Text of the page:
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On The Track With The 2014 Nissan GT-R Premium

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Like any job, being an auto journalist has its perks, and recently the Rocky Mountain Automotive Press held its annual Rocky Mountain Driving Experience, which included a day on a GT race track with some very awesome vehicles. One of those, and likely the star of the show, was the 2014 Nissan GT-R Premium.

The GT-R is the epitome of what a Japanese supercar should be. It’s beautiful, powerful, and exudes Nipponese excellence. It’s 3.8-liter V6 uses a direct overhead camshaft (DOHC) configuration with four valves per cylinder and sequential multi-point electronic fuel injection. This translates to a 9:1 compression ratio in a 95.5×88.4mm bore stroke. At near-maximum RPM, the Nissan GT-R churns out an amazing 545 horsepower and grumbles a beautiful mid-pitched exhaust note from its twin pipes.

All of that muscle is controlled by a six-speed, dual clutch sequential transmission that is controlled by magnesium paddle shifters. The all-wheel drive GT-R has final drive ratios of 2.937 and 3.7 (front and rear respectively). Braking, should you think you need it, comes from premium Brembo six piston and four piston monoblock calipers and an advanced anti-lock brake system with EBD.

Steering is at a 15:1 ratio with just about two and a half turns to make a full left to right sweep. With Bilstein shocks, progressive-rate springs, and large-diameter, hollow stabilizer bars at both front and rear, the 2014 Nissan GT-R Premium is definitely track-ready.

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For the novice driver, the GT-R is intimidating, but shouldn’t be. This is a car made for amateurs to learn in and experts to take to the checkered flag. For the rest of us, it’s just pure fun. Tuning the satellite radio to SiriusXM Liquid Metal is almost mandatory.

Anyone who’s driven on the race track before knows that acceleration is only part of the overall equation. The Nissan GT-R has acceleration in spades, but adds to that the requirements of excellent handling – thanks largely to the low-slung weight distribution, all-wheel drive, and excellent suspension tuning – and a presence that gives the driver a sense of confidence behind the wheel.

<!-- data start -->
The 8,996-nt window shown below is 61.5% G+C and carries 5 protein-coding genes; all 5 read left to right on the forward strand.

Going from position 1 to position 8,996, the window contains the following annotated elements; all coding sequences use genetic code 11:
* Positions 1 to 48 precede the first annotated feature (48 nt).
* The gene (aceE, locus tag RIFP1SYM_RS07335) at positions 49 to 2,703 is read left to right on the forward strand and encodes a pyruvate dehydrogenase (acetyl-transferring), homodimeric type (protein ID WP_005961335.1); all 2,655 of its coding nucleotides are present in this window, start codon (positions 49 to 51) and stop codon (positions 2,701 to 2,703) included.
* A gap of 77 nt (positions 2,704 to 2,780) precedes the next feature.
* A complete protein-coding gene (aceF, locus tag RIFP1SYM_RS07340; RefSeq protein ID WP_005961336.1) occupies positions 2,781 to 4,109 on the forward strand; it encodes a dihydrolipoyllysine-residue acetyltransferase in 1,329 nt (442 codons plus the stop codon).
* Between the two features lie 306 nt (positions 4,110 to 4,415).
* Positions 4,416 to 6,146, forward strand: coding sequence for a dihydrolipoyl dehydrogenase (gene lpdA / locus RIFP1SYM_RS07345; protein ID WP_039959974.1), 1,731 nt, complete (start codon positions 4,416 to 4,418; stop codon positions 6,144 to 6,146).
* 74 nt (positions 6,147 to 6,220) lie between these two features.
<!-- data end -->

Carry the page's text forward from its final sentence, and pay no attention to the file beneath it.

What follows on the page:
Our track was the High Plains Raceway just east of the Denver International Airport. This is a high-altitude track on which we had a soft turn into a quarter mile straight on one end. After a couple of warm-up and familiarization laps, I was ready to seriously challenge myself and this car. Well, at least myself, anyway.

The GT-R is a powerhouse of awesomeness and I barely qualify as an amateur race driver. The car’s top speed is 193 mph, according to Nissan, though others have seen 195 mph. Because of the altitude, the top speed of the GT-R for us was likely a couple of points lower than that, in the 190-range. I managed a 170 mph best on the straight. Other drivers that day who have more experience were able to get over 180 in their runs.

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The Nissan GT-R wants two things out of the driver: the pedal pushed down and the steering wheel held firmly. It will take care of the rest if you let it. It powers around corners at speeds that most non-race drivers would find impossible, taking a 90-degree at over 60 mph in my amateur hands with a lot of Gs, but not even a hint of spin. The happy squeal of the tires and the satisfied grumble of the engine told me it would be comfortable bending faster than that. Again, all-wheel drive and a beautiful suspension make the difference.

The Nissan GT-R has proven itself in professional hands around the world as a formidable supercar, besting many that are at far higher price points. For an amateur like myself, it proved that it is a superior experience that will not be soon forgotten.

Note: The 2014 GT-R Premium driven was provided by Nissan for the event, which itself was paid for by the 24 manufacturer’s brands in attendance that day. Special thanks to Steve Parrett of Nissan for shipping the GT-R to the track and to the Rocky Mountain Automotive Press for organizing the event.